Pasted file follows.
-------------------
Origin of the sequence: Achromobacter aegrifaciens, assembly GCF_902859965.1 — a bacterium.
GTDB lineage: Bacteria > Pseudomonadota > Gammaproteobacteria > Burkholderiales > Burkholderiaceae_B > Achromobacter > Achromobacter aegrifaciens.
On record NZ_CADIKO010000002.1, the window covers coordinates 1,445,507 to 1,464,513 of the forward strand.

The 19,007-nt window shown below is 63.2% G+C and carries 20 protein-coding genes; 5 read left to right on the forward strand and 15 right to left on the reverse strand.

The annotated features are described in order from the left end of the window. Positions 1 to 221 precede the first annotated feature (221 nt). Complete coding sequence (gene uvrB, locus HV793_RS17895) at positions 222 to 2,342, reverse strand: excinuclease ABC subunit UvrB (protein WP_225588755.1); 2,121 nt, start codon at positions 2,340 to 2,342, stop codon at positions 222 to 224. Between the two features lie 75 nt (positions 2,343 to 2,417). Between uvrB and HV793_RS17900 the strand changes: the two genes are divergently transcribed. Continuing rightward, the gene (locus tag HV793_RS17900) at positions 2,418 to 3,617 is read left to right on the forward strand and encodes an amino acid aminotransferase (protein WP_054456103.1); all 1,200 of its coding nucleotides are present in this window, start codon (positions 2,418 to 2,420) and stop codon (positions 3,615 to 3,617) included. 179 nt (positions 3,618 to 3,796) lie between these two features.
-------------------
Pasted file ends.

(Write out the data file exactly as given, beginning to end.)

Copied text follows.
Origin of the sequence: Achromobacter aegrifaciens, assembly GCF_902859965.1 — a bacterium.
GTDB lineage: Bacteria > Pseudomonadota > Gammaproteobacteria > Burkholderiales > Burkholderiaceae_B > Achromobacter > Achromobacter aegrifaciens.
On record NZ_CADIKO010000002.1, the window covers coordinates 1,445,507 to 1,464,513 of the forward strand.

The 19,007-nt window shown below is 63.2% G+C and carries 20 protein-coding genes; 5 read left to right on the forward strand and 15 right to left on the reverse strand.

The annotated features are described in order from the left end of the window. Positions 1 to 221 precede the first annotated feature (221 nt). Complete coding sequence (gene uvrB, locus HV793_RS17895) at positions 222 to 2,342, reverse strand: excinuclease ABC subunit UvrB (protein WP_225588755.1); 2,121 nt, start codon at positions 2,340 to 2,342, stop codon at positions 222 to 224. Between the two features lie 75 nt (positions 2,343 to 2,417). Between uvrB and HV793_RS17900 the strand changes: the two genes are divergently transcribed. Continuing rightward, the gene (locus tag HV793_RS17900) at positions 2,418 to 3,617 is read left to right on the forward strand and encodes an amino acid aminotransferase (protein WP_054456103.1); all 1,200 of its coding nucleotides are present in this window, start codon (positions 2,418 to 2,420) and stop codon (positions 3,615 to 3,617) included. 179 nt (positions 3,618 to 3,796) lie between these two features.